A legendary singer, folklorist and music historian, Shirley Collins has been an integral figure in the English folk music scene for more than 60 years. In her autobiography, All in the Downs, Collins tells the story of that lifelong relationship with English folksong – a dedication to artistic integrity that has guided her through the triumphs and tragedies of her life.
Fascinated by the wonders of the night sky? Join the Space scientist and BBC 4’s The Sky at Night presenter as she speaks about her passion for the stars. Take a journey through the constellations and find out how to begin stargazing with her new book. A must for budding astronomers.
Step aside, Holmes and Watson – there’s a new crime-busting duo in town! There is a thief in Tuptown and Pigsticks is determined to solve the crime and catch the baddie. Armed with his magnifying glass and a monocle, and with his sharp-eyed sidekick Harold, Pigsticks dons his waterproofs and sets to work. But can he find the thief in time to stop the Butterfly Ball from being cancelled?
Alex will show you how to draw your very own Pigsticks and Harold cartoons in this interactive drawing workshop.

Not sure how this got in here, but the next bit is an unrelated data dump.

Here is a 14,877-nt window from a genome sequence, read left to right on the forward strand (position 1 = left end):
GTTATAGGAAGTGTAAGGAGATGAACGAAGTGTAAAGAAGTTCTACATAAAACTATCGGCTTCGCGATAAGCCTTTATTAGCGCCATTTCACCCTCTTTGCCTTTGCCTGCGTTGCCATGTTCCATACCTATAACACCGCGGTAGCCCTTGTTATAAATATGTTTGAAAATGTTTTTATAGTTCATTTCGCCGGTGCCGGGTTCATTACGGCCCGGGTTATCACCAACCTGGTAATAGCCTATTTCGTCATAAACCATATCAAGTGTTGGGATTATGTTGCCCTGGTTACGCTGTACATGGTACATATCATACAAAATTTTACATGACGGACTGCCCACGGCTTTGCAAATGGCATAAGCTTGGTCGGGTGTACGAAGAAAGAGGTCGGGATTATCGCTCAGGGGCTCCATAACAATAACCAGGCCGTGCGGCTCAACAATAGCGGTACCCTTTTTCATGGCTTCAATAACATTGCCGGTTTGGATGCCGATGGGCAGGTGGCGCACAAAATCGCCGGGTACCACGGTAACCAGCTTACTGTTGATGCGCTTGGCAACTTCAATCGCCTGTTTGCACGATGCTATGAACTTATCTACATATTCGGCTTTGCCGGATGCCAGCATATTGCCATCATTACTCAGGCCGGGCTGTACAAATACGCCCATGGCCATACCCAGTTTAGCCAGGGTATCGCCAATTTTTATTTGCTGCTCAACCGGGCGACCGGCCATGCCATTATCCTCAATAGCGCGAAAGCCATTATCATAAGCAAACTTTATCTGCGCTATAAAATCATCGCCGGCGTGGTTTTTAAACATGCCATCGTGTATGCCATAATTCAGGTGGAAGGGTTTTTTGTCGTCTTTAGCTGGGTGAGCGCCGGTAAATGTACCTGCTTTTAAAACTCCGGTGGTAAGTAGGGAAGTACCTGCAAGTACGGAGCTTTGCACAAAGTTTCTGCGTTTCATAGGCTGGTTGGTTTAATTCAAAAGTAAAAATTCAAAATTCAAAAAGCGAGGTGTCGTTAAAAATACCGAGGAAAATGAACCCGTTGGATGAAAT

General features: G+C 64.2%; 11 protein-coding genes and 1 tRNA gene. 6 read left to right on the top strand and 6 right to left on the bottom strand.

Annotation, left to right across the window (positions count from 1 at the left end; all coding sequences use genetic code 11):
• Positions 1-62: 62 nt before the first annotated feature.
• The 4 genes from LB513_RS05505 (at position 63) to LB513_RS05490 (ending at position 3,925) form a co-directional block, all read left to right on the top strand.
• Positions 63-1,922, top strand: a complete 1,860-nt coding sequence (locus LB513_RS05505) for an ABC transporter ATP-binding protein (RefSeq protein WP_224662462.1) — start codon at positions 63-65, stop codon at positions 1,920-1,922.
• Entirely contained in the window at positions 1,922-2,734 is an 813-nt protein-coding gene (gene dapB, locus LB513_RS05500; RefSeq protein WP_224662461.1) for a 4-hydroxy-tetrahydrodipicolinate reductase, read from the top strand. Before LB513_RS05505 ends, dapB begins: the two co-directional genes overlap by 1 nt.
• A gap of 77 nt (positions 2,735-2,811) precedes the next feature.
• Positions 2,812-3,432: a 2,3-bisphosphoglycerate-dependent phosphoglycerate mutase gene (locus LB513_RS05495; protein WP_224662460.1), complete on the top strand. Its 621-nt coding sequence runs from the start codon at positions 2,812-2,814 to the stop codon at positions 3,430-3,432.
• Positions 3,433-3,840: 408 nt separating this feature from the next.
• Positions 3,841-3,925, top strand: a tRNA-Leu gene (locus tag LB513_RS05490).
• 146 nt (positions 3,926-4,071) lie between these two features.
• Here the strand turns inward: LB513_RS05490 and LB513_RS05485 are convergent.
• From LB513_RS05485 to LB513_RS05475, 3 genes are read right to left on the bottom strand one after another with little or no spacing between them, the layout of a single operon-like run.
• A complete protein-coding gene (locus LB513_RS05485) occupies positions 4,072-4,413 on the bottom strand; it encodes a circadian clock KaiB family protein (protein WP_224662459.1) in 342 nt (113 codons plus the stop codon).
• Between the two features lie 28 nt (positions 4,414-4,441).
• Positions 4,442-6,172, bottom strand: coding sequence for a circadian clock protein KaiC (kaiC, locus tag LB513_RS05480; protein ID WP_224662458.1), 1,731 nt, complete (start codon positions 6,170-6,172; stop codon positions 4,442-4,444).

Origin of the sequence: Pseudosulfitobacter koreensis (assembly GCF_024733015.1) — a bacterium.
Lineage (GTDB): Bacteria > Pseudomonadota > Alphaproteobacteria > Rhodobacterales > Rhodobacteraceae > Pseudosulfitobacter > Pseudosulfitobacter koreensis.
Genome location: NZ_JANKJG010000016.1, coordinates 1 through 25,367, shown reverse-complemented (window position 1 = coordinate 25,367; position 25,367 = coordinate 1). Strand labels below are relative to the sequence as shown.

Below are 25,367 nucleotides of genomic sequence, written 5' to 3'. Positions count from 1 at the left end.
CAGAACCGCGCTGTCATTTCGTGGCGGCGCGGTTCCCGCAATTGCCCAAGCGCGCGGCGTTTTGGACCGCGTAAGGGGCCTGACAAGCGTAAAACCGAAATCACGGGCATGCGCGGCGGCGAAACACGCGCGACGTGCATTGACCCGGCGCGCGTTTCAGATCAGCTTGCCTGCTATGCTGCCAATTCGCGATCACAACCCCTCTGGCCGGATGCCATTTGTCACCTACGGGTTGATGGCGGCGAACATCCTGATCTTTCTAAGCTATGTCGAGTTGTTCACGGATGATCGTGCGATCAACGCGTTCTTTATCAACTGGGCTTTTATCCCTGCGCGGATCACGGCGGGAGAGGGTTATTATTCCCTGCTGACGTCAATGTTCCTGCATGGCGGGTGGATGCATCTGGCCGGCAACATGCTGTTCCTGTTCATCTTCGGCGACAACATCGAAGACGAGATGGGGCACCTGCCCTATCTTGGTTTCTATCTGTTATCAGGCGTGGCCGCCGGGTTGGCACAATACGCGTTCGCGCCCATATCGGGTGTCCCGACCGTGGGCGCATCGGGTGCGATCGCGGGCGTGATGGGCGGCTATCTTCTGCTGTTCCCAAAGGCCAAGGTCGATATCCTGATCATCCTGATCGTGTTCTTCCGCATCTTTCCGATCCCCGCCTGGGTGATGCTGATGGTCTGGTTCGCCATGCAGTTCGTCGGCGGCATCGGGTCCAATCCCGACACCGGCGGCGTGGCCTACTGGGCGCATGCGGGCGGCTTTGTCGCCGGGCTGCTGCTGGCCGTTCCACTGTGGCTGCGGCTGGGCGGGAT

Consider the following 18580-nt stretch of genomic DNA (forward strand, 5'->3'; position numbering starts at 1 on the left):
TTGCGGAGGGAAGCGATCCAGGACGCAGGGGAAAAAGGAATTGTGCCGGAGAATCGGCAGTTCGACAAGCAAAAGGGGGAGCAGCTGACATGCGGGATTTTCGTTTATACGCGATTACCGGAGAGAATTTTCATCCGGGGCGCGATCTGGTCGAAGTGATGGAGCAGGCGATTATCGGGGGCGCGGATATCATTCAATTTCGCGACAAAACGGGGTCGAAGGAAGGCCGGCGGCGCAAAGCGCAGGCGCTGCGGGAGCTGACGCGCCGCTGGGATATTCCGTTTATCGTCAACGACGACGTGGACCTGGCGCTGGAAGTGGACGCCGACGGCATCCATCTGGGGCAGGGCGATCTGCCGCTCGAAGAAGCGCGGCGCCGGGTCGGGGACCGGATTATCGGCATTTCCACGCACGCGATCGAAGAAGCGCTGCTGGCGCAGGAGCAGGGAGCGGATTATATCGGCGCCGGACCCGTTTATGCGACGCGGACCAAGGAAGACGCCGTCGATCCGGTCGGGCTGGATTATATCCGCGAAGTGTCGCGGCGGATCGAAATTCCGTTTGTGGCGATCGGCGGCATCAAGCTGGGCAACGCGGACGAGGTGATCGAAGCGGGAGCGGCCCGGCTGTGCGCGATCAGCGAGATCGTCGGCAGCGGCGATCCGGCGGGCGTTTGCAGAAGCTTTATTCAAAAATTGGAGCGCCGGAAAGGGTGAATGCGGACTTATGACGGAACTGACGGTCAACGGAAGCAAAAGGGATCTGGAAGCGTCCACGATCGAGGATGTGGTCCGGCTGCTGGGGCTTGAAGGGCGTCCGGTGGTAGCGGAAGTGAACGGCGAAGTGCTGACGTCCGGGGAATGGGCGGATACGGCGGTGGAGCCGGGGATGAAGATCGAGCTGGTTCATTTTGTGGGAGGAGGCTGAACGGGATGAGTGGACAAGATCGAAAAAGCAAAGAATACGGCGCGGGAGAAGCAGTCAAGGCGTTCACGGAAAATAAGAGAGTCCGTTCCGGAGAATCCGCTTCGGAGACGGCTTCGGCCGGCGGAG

If we want a world that is beautiful, kind and fair, shouldn’t our activism be beautiful, kind and fair? The campaigner and founder of the global Craftivist Collective shows how to respond to injustice not with apathy or aggression, but with gentle, effective protest. With thoughtful principles, practical examples and honest stories from her own experience as a once burnt-out activist, Corbett shows how activism through craft can produce long-lasting positive change.
The French novelist introduces his masterpiece The French Art of War, which won the Goncourt Prize in 2011 and is published now in English. It’s a journey through France’s military history in Indochina, Algeria and at home. The novel is told through the eyes of a war veteran who becomes a painter, Victorien Salagnon, and the young man he teaches to paint in exchange for writing his story.
This event is part of a European Writers’ Tour, an initiative proudly delivered by EUNIC London in partnership with the Royal Society of Literature and the British Library. The programme is supported by the European Commission Representation in the UK and EUNIC Global.